What will be the trajectory of the given motion [closed]

If it is given that component of acceleration perpendicular to the velocity of a body has a constant, non-zero magnitude, how can we mathematically prove that the trajectory of the body will be circular?

I have basic knowledge of calculus, vectors and co-ordinate geometry. I can prove that the trajectory of a body in projectile motion is parabolic. I tried to follow a similar method to get an equation of circle but couldn't succeed. I tried forming parametric equations of x and y in terms of time t (the way we proceed when proving the parabolic path of a projectile) but could not reach the conclusion.

Edit: I have edited the question in order to improve it. However I still can not share my work on this question as I had asked the question almost 6 months ago and now I can not find where I tried solving it. Sincerely sorry for that.

closed as off-topic by Kyle Kanos, Chris♦, Jon Custer, sammy gerbil, Emilio PisantyFeb 13 '18 at 19:47

This question appears to be off-topic. The users who voted to close gave this specific reason:

• "Homework-like questions should ask about a specific physics concept and show some effort to work through the problem. We want our questions to be useful to the broader community, and to future users. See our meta site for more guidance on how to edit your question to make it better" – Kyle Kanos, Chris, Jon Custer
If this question can be reworded to fit the rules in the help center, please edit the question.

• Hi Aumkaar Pranav Shukla. If you haven't already done so, please take a minute to read the definition of when to use the homework-and-exercises tag, and the Phys.SE policy for homework-like problems. – Qmechanic Feb 9 '18 at 18:27
• You need a mathematical proof of the following velocity/acceleration decomposition \begin{aligned} \mathbf{v} & = v \mathbf{e} \\ \mathbf{a} & = \dot{v} \mathbf{e} + \frac{v^2}{r} \mathbf{n} \end{aligned} where $\mathbf{e}$ is the tangential direction and $\mathbf{n}$ the normal direction vectors. Here $r$ is the radius of curvature of the path, and $v$ and $\dot{v}$ the speed and speed rate. – ja72 Feb 9 '18 at 19:44
• @ja72 All I can read in your comment is a mess of symbols. I think the app of SE doesn't convert those symbols into the actual mathematical terms when use them in comments. – Aumkaar Pranav Shukla Feb 11 '18 at 3:42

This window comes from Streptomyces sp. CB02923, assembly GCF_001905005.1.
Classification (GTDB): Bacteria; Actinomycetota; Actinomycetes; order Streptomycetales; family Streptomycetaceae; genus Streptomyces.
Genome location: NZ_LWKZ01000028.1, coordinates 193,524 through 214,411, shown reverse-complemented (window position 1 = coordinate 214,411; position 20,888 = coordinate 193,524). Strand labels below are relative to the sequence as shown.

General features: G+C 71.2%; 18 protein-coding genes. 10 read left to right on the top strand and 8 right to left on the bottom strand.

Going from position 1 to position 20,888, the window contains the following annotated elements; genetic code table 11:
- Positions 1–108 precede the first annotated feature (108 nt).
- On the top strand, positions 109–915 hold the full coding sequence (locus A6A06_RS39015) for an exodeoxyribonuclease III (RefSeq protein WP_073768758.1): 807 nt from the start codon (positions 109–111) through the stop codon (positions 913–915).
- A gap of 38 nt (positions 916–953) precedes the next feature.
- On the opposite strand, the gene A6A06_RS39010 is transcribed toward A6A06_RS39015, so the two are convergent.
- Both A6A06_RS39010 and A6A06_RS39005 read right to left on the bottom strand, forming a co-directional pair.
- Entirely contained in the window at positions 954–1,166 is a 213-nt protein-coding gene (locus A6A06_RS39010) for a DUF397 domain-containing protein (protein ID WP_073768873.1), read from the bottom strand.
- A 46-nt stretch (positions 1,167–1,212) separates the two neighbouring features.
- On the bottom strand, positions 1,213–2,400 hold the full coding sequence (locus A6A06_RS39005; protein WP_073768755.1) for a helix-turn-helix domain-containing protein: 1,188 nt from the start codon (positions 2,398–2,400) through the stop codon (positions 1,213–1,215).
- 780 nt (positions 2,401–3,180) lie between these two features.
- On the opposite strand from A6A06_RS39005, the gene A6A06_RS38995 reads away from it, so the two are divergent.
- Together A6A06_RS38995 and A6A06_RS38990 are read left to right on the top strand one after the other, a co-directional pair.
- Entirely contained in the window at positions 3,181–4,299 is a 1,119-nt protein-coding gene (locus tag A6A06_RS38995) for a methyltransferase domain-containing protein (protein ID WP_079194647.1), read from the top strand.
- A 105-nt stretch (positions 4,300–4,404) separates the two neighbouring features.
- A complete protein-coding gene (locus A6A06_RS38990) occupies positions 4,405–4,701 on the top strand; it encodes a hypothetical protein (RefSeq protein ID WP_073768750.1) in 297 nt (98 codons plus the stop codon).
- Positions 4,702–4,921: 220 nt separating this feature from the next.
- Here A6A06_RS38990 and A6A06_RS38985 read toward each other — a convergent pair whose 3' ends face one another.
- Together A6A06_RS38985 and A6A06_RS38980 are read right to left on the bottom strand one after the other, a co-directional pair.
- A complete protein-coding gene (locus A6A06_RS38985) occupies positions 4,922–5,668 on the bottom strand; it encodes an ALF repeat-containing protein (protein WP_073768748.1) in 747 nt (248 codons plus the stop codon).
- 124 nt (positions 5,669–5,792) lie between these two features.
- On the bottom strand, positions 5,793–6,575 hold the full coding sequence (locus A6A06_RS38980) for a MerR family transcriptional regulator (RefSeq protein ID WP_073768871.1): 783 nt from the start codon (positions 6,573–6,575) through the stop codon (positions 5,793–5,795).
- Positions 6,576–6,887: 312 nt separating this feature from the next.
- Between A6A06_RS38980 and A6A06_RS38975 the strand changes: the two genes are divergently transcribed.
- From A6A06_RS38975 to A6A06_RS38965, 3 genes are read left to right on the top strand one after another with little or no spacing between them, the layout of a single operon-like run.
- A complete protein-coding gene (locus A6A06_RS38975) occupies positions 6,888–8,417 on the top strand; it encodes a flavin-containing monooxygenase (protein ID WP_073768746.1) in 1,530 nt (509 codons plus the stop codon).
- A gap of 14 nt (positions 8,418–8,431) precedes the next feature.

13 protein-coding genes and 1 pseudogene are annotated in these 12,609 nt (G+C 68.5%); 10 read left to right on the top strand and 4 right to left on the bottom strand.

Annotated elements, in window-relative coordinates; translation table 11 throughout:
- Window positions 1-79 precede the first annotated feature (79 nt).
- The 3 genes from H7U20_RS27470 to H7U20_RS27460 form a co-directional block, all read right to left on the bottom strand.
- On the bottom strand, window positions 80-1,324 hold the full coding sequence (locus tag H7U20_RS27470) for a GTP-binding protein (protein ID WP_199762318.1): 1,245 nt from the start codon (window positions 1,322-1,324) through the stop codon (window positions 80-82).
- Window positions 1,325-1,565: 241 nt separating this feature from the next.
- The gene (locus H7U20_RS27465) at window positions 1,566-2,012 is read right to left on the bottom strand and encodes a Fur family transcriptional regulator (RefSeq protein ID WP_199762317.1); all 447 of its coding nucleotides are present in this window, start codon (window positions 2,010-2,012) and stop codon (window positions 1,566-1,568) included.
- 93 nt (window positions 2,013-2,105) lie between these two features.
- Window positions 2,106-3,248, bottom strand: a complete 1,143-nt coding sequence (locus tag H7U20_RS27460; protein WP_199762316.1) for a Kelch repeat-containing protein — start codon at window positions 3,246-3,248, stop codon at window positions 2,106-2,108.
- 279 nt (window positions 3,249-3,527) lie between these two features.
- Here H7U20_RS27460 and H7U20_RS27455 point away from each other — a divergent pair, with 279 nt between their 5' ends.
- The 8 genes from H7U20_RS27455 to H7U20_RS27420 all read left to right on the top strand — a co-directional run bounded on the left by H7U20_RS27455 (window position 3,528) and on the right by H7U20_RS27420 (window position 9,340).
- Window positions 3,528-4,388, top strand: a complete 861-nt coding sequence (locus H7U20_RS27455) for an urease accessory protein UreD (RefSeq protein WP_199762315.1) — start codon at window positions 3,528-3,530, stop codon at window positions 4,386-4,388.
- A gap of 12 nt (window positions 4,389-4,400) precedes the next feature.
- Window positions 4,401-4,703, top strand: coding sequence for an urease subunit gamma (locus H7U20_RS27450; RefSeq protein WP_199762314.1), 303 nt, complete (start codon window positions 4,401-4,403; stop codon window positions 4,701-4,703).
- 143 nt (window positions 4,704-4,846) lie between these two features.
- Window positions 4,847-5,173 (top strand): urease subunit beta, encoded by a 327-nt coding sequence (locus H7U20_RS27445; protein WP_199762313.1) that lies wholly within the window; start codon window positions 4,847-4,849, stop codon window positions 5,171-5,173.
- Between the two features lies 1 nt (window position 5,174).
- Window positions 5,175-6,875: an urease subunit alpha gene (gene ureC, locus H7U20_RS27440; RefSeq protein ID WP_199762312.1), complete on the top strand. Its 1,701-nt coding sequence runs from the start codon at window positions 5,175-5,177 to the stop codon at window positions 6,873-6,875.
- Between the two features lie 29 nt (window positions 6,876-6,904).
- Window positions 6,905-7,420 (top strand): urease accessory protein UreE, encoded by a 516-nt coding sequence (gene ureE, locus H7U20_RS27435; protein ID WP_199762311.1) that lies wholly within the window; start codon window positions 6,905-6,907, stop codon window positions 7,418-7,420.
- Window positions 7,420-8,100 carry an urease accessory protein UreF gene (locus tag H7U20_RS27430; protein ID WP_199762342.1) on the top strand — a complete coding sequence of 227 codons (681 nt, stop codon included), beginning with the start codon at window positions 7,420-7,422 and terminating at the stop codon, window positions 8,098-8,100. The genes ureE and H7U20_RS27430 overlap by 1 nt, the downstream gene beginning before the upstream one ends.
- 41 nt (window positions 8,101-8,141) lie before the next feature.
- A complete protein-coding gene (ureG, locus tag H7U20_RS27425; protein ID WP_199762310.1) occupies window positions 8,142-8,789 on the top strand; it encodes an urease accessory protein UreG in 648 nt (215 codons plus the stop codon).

• @AumkaarPranavShukla - I am sorry to hear that MathJax doesn't render properly for you. Physics supports math objects in posts and comments, so my guess is that there is something with the browser or the firewall that prevents proper rendering. – ja72 Feb 11 '18 at 17:48
• Possible duplicate of Circular motion - vectors – sammy gerbil Feb 13 '18 at 16:59

Ok let's try. I think that there are a lot of way to do so and I will try one (maybe not the faster way, but should be clean enough). To understand the motion we need just two dimensions, so we work on a plane. We take a point and define its velocity $\vec{v}=(v_x,v_y)$ and say that it is subject to a constant (in module) acceleration that is orthogonal to $\vec{v}$, say $\vec{a}=(a_x,a_y)$. Let's fix an origin so that we can write $$v_x = v\cos\theta \qquad v_y=v\sin\theta$$ where $\theta$ is an angle with respect to some origin point. Since $\vec{a}$ must be orthogonal, than it is in the form $$a_x = -a\sin\theta \qquad a_y=a\cos\theta$$ so that $\vec{v}\cdot\vec{a}=0$ (you can also exchange the signs, is the same). To find the trajectory we write the equations of motion of the components which are $$\frac{d v_x}{dt} = a_x \qquad \frac{d v_y}{dt} = a_y$$ Before starting doing derivatives, we can simplify the calculation proving that under our assumptions the module of the velocity $v$ is constant. Indeed $$\frac{dv^2}{dt}=\frac{d}{dt}\left(v_x^2+v_y^2\right) =2\left(v_x\frac{dv_x}{dt}+v_y\frac{dv_y}{dt}\right) =2\left(v_x a_x+v_y a_y\right) = 2\vec{v}\cdot\vec{a}=0$$ so we proved that a perpendicular acceleration cannot vary the module of the velocity but only rotate it. Now we substitute the expression of the components in the equations of motion, obtaining $$\frac{d v_x}{dt}=-v\sin\theta\frac{d\theta}{dt}=-a\sin\theta \qquad \frac{d v_y}{dt}=v\cos\theta\frac{d\theta}{dt}=a\cos\theta$$ so $$\frac{d\theta}{dt}=\frac{a}{v}$$ where the parameter on the right is a constant. Integrating $$\theta(t)=\frac{at}{v}+\phi$$ where it is nice to define $\omega=a/v$ and $\phi=\theta(0)$ which is just the initial angle at $t=0$. Then, putting it into the definitions of the velocities we have $$v_x = v\cos(\omega t+\phi) \qquad v_y = v\sin(\omega t+\phi)$$ Last step: integrate the positions. The coordinates are $$\frac{dx}{dt}=v_x \qquad \frac{dy}{dt}=v_y$$ and it is easy to integrate them obtaining $$x=x_0+\frac{v}{\omega}\sin(\omega t+\phi) \qquad y=y_0-\frac{v}{\omega}\cos(\omega t+\phi)$$ where $x_0$ and $y_0$ can be imposed by setting initial conditions. Notice that here you can recover the "standard" cosine-sine assignments just by adding a phase $\pi/2$ to $\phi$. Now, finally, we can recognize that this is a circular motion. Indeed, summing the square of the previous equations one finds that $$(x-x_0)^2+(y-y_0)^2=\left(\frac{v}{\omega}\right)^2$$ which is the circle equation with center in $(x_0,y_0)$ and radius $R=|v/\omega|$.